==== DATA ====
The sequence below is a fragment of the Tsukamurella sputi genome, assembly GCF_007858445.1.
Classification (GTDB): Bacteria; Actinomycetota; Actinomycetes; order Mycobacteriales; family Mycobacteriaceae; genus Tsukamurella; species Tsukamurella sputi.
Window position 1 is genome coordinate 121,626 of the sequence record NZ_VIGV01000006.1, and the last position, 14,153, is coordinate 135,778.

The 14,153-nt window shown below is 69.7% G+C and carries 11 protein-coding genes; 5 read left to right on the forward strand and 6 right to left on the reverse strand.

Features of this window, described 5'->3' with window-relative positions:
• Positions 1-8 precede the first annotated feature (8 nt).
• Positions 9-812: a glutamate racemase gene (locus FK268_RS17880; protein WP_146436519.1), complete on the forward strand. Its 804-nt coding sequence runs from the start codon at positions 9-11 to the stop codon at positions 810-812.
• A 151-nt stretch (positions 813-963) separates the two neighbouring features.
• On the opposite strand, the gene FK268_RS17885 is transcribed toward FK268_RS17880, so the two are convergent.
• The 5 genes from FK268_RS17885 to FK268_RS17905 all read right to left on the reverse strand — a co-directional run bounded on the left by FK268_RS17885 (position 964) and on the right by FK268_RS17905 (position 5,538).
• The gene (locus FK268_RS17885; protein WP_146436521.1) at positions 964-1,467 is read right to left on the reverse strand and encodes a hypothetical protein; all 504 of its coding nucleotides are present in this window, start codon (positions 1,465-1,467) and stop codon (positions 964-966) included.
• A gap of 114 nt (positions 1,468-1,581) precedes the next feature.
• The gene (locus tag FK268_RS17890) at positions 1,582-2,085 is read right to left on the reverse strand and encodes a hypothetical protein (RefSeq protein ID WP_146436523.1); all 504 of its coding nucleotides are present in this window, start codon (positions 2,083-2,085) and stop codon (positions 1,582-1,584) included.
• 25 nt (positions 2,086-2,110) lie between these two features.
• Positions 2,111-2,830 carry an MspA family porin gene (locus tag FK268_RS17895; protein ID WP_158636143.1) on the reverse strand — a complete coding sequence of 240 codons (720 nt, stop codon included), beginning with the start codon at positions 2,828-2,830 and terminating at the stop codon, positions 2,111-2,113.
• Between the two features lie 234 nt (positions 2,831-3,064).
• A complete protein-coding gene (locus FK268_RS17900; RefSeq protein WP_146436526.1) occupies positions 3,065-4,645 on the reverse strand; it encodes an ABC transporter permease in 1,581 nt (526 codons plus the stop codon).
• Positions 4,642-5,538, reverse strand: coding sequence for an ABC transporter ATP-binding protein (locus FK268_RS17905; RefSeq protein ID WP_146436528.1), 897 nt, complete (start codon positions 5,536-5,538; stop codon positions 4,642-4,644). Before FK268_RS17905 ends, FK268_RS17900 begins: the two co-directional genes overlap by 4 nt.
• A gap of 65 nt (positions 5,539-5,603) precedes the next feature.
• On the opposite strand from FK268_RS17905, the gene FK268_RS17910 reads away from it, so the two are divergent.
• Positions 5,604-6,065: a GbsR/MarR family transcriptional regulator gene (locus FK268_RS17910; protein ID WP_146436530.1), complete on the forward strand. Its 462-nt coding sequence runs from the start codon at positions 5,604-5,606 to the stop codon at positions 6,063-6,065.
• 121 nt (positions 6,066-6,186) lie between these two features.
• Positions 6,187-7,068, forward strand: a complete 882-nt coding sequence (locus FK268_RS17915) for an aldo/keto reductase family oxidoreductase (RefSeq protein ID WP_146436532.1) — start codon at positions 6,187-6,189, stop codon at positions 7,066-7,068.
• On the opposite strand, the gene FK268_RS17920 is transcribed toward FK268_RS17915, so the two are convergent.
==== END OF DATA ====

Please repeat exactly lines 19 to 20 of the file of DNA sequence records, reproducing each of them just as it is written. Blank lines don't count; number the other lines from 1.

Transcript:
• A gap of 65 nt (positions 5,539-5,603) precedes the next feature.
• On the opposite strand from FK268_RS17905, the gene FK268_RS17910 reads away from it, so the two are divergent.